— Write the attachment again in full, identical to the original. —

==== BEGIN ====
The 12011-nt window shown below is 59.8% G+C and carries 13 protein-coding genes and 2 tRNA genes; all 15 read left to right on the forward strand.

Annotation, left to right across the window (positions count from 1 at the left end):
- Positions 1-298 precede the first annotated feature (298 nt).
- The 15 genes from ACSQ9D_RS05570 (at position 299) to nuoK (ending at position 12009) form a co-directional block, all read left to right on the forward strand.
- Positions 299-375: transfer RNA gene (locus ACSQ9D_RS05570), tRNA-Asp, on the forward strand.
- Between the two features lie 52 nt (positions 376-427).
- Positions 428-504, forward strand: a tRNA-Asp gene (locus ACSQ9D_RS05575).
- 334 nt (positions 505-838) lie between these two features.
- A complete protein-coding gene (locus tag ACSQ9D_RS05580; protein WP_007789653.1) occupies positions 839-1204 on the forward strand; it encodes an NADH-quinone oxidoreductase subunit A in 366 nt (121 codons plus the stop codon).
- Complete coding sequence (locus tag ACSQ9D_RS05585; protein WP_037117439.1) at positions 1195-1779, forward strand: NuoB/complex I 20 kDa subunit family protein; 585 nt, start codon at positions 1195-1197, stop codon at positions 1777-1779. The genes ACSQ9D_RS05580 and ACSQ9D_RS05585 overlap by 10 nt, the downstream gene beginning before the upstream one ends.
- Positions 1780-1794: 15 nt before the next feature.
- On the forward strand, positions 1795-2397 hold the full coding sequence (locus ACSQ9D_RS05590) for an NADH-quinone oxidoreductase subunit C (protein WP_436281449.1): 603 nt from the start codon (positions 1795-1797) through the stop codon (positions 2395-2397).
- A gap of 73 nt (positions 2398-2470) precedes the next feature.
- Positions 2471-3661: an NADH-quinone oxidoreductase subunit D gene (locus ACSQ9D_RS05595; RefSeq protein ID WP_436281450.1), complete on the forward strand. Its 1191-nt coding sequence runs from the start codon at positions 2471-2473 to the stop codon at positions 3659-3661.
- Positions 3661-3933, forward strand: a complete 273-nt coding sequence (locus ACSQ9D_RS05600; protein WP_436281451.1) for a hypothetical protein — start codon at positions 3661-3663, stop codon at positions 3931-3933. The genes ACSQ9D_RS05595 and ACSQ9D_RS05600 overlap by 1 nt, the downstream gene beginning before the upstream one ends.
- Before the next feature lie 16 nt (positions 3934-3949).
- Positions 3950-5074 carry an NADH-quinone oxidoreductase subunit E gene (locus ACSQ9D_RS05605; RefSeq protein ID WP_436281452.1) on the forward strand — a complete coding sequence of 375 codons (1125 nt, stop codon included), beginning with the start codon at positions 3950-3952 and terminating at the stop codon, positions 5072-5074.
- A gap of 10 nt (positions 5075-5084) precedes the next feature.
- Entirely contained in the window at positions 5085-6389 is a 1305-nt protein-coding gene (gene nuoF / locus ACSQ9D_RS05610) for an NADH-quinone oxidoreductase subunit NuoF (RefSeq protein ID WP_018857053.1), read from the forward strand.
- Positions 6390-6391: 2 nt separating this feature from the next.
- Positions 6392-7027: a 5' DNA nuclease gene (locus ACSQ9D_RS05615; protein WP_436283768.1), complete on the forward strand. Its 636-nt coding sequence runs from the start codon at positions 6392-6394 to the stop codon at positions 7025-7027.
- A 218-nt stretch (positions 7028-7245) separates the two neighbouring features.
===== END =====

The 12011-nt window shown below is 59.8% G+C and carries 13 protein-coding genes and 2 tRNA genes; all 15 read left to right on the forward strand.

Annotation, left to right across the window (positions count from 1 at the left end):
- Positions 1-298 precede the first annotated feature (298 nt).
- The 15 genes from ACSQ9D_RS05570 (at position 299) to nuoK (ending at position 12009) form a co-directional block, all read left to right on the forward strand.
- Positions 299-375: transfer RNA gene (locus ACSQ9D_RS05570), tRNA-Asp, on the forward strand.
- Between the two features lie 52 nt (positions 376-427).
- Positions 428-504, forward strand: a tRNA-Asp gene (locus ACSQ9D_RS05575).
- 334 nt (positions 505-838) lie between these two features.
- A complete protein-coding gene (locus tag ACSQ9D_RS05580; protein WP_007789653.1) occupies positions 839-1204 on the forward strand; it encodes an NADH-quinone oxidoreductase subunit A in 366 nt (121 codons plus the stop codon).
- Complete coding sequence (locus tag ACSQ9D_RS05585; protein WP_037117439.1) at positions 1195-1779, forward strand: NuoB/complex I 20 kDa subunit family protein; 585 nt, start codon at positions 1195-1197, stop codon at positions 1777-1779. The genes ACSQ9D_RS05580 and ACSQ9D_RS05585 overlap by 10 nt, the downstream gene beginning before the upstream one ends.
- Positions 1780-1794: 15 nt before the next feature.
- On the forward strand, positions 1795-2397 hold the full coding sequence (locus ACSQ9D_RS05590) for an NADH-quinone oxidoreductase subunit C (protein WP_436281449.1): 603 nt from the start codon (positions 1795-1797) through the stop codon (positions 2395-2397).
- A gap of 73 nt (positions 2398-2470) precedes the next feature.
- Positions 2471-3661: an NADH-quinone oxidoreductase subunit D gene (locus ACSQ9D_RS05595; RefSeq protein ID WP_436281450.1), complete on the forward strand. Its 1191-nt coding sequence runs from the start codon at positions 2471-2473 to the stop codon at positions 3659-3661.
- Positions 3661-3933, forward strand: a complete 273-nt coding sequence (locus ACSQ9D_RS05600; protein WP_436281451.1) for a hypothetical protein — start codon at positions 3661-3663, stop codon at positions 3931-3933. The genes ACSQ9D_RS05595 and ACSQ9D_RS05600 overlap by 1 nt, the downstream gene beginning before the upstream one ends.
- Before the next feature lie 16 nt (positions 3934-3949).
- Positions 3950-5074 carry an NADH-quinone oxidoreductase subunit E gene (locus ACSQ9D_RS05605; RefSeq protein ID WP_436281452.1) on the forward strand — a complete coding sequence of 375 codons (1125 nt, stop codon included), beginning with the start codon at positions 3950-3952 and terminating at the stop codon, positions 5072-5074.
- A gap of 10 nt (positions 5075-5084) precedes the next feature.
- Entirely contained in the window at positions 5085-6389 is a 1305-nt protein-coding gene (gene nuoF / locus ACSQ9D_RS05610) for an NADH-quinone oxidoreductase subunit NuoF (RefSeq protein ID WP_018857053.1), read from the forward strand.
- Positions 6390-6391: 2 nt separating this feature from the next.
- Positions 6392-7027: a 5' DNA nuclease gene (locus ACSQ9D_RS05615; protein WP_436283768.1), complete on the forward strand. Its 636-nt coding sequence runs from the start codon at positions 6392-6394 to the stop codon at positions 7025-7027.
- A 218-nt stretch (positions 7028-7245) separates the two neighbouring features.